I'm grateful to those that taught me how to find the right shoes, clothing and nutrition. I'm grateful to everyone that room shared or ride shared, that waited for me to finish, or made room for me at a post-race lunch table. I'm grateful for everyone that joined me along the way, either in person or online.
I’m grateful that I was able to travel to so many beautiful and special places. Road races have brought me to amazing sites and destinations all over the United States I would have never seen or thought of visiting otherwise. The list is incredible: Anaheim; Baltimore; Hershey Park; Portland (both coasts); Washington, DC; New Orleans; San Antonio; Cincinnati; Cleveland; Miami; Key West; St Pete; Tampa; Orlando; San Diego; Sedona; Minneapolis; Denver; Fargo; Green Bay; Memphis; Virginia Beach; Seattle; New York; and on.
I have crossed paths with amazing, kind and compassionate people I would have never met otherwise. I have gotten more exercise than I ever would have without the motivation of a finish line or a new destination. I have done things I would have never dreamed of. I got to inspire and be inspired. My life is better because of everywhere I've been and everyone I've met along the way.
And for all this, I am smiling.
|Mount Desert Island Half Marathon|
|Newburyport Half Marathon|
|Shamrock Half Marathon|
|Mad Half Marathon|
|Ghost of Seattle Half Marathon|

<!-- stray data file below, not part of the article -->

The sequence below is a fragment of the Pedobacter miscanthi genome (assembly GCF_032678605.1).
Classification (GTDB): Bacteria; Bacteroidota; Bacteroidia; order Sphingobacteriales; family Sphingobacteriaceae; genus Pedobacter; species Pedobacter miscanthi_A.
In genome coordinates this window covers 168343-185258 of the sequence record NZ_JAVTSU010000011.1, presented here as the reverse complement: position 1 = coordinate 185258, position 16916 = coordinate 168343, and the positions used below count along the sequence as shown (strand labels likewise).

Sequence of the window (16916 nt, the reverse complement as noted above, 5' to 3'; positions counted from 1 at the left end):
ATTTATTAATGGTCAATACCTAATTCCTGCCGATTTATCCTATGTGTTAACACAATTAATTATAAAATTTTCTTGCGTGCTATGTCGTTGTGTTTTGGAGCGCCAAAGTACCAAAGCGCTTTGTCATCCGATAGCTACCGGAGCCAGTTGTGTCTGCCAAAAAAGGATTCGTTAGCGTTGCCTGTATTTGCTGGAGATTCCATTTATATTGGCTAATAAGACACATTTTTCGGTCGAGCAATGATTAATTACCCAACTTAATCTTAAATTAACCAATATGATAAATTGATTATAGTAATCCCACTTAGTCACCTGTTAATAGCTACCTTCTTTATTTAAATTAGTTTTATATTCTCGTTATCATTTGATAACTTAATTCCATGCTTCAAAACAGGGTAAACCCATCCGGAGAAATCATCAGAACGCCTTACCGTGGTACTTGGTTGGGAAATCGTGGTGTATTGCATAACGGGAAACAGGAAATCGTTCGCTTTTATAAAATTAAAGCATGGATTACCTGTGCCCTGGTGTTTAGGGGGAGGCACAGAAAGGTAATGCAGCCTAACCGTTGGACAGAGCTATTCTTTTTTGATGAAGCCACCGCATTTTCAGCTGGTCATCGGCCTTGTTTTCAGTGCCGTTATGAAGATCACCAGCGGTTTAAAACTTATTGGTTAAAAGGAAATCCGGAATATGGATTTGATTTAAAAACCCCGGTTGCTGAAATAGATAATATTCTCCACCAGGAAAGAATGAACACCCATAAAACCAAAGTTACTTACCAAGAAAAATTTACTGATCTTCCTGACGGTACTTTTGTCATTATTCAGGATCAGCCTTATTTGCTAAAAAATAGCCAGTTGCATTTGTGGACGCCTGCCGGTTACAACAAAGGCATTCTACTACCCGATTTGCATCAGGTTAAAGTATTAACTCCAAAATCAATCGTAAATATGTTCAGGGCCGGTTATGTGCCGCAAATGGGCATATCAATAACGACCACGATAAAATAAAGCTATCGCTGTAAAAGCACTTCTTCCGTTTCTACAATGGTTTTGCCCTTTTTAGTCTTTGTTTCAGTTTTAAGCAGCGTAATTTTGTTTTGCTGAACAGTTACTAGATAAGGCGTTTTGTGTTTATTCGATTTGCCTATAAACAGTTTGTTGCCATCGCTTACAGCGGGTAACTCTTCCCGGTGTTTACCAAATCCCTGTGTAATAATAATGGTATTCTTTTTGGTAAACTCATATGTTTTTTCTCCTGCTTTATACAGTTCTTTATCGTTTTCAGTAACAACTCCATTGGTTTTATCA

I’m smiling because:
- I had the opportunity to volunteer for and run so many wonderful nonprofit organizations, and I had the chance to help people.
- I got to raise over $25K for 501c3 nonprofits over the years.
- I got to coach people through their first 5Ks.
- I got to cheer on and high-five thousands of runners and walkers in road races as a spectator.
- I, the person who sucked at sports in high school, have completed 574 road races of all distances, including ultramarathons.
- I got to participate in Run Disney races in Florida and California several times. Yes, the races really were magical.
- I got to help create and run an amazing racing club.
|2014 New York City Marathon race expo|
|I definitely miss the California Run Disney races.|
|New York City Half|
- My sister volunteered at the mile 25 water stop for the New York City Marathon the year I did it, and they let her walk the last mile with me in Central Park.
- I got to be a pace group leader in half marathons and help people through their first races or help them hit new personal records.
- I met so many amazing people through races who have become life-long friends.
There is so much to be thankful for, and so many reasons to smile.
What we are going through now is like everything else in life- it's temporary. It's hard because there is no "end date." There is no light at the end of the tunnel yet. But we will get there.
We don't know what races will look like if and when they come back, but I can already see many race directors brainstorming on how to continue to offer events again, and what they can do to keep themselves, participants, volunteers and public safety staff safe.